marriage, Shakespeare's

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On 27 November 1582, a special licence was issued by the Bishop of Worcester for the marriage of ‘Willelmum Shaxpere et Annam Whateley de Temple Grafton.’ On the following day Fulk Sandells and John Richardson, friends of the bride's family, entered into a bond of L40 exempting the Bishop and his officers from liability if the marriage of ‘William Shagspere … and Anne Hathwey of Stratford’, which was to take place ‘with once asking of the bannes of matrimony’, should prove invalid.

This procedure was normal. Banns were forbidden between the beginning of Advent and the end of Epiphany, in 1582–3 between 2 December and 13 January. Shakespeare's could have been read on 30 November, and he could have married at any time after that. Anne's pregnancy explains why he would not have wished to wait till the banns could have been asked three times.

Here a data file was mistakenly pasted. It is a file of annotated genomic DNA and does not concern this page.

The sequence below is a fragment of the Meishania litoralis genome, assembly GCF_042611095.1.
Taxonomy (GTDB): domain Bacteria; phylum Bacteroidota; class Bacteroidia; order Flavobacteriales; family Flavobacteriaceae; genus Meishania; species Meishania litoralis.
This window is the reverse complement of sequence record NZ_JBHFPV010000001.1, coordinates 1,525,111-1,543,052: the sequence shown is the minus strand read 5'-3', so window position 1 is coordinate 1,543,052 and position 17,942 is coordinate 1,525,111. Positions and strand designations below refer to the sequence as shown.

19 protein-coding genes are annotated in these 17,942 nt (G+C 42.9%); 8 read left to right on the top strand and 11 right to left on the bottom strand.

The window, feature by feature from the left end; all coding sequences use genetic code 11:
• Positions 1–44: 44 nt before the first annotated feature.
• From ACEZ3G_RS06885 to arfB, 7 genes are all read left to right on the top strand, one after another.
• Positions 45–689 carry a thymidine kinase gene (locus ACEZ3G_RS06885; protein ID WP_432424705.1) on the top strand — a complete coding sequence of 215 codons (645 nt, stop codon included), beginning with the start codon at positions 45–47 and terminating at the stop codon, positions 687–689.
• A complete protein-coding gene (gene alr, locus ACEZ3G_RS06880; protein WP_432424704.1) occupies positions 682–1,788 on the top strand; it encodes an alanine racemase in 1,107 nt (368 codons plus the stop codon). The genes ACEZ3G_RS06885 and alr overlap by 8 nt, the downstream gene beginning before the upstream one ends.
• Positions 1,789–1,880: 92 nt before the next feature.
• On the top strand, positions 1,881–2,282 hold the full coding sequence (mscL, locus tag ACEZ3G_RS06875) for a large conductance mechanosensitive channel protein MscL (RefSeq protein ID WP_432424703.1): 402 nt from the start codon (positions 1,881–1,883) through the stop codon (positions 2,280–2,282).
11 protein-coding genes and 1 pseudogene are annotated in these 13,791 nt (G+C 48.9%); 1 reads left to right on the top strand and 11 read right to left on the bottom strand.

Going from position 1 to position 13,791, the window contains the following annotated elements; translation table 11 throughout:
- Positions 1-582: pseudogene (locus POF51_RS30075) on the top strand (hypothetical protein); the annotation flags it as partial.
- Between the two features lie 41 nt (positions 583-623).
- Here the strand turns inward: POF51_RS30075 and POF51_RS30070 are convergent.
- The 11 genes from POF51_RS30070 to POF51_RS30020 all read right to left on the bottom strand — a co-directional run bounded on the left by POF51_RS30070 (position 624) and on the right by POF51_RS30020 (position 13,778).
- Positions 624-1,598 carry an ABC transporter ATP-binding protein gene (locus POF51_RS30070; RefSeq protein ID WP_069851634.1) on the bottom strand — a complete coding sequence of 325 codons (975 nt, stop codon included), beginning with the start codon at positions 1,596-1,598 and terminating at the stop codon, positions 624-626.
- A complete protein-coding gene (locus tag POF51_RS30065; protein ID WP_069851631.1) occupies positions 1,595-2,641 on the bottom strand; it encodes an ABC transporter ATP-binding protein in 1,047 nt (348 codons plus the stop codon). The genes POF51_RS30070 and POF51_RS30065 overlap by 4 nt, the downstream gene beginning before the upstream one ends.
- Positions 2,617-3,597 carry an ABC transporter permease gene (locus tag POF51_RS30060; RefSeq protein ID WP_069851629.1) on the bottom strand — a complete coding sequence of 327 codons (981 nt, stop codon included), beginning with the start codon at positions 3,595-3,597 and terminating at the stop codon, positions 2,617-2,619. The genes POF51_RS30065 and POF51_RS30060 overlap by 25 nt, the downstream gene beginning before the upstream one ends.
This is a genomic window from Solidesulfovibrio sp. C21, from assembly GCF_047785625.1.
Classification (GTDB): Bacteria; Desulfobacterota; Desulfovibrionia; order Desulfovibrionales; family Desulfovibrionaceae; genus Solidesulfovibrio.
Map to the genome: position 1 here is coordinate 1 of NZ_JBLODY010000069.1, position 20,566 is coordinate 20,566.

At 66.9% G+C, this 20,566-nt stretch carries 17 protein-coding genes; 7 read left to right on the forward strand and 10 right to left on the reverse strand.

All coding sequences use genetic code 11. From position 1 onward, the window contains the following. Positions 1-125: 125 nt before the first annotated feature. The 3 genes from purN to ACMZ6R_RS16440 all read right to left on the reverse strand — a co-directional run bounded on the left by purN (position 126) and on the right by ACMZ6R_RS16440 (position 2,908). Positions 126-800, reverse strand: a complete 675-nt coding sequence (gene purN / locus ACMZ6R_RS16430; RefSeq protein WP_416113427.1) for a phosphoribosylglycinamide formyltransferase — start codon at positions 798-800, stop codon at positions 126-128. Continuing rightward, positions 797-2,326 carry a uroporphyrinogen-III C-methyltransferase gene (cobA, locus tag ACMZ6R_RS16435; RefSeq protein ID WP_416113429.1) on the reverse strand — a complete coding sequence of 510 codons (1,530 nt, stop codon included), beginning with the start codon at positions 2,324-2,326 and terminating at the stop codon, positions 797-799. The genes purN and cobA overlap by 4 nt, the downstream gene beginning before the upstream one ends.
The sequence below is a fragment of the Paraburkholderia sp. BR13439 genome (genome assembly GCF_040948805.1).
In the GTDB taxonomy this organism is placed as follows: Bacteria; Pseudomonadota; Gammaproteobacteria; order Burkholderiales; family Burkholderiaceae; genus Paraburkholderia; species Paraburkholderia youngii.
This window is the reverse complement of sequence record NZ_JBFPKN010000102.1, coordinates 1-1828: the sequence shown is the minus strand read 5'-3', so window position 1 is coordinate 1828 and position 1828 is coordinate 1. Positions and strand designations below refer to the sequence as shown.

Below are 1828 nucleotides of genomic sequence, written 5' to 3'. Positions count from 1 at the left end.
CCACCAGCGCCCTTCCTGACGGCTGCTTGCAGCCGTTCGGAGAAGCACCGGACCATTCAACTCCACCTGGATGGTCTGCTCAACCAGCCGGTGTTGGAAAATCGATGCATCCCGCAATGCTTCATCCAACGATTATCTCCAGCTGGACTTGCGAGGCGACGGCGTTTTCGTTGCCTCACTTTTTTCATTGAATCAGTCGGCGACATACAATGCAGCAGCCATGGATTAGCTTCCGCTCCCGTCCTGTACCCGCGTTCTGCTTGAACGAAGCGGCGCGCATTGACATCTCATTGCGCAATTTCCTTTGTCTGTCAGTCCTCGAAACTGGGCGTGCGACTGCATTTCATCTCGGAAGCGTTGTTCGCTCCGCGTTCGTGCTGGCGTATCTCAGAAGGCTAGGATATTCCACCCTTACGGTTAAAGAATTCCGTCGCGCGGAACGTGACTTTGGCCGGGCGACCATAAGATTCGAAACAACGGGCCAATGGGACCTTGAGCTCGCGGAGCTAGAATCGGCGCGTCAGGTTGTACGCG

The licence presents a problem in naming ‘Annam Whateley de Temple Grafton.’ We know from other evidence that Shakespeare's bride was Anne Hathaway. Errors in names are not uncommon in the registers; and Anne Hathaway may have been living at Temple Grafton, which is three-and-a-half miles west of Shottery. It is not known where the marriage took place; there is a late-recorded tradition that it was at Luddington, a small village near Stratford-upon-Avon.

Subjects: Shakespeare Studies and Criticism.

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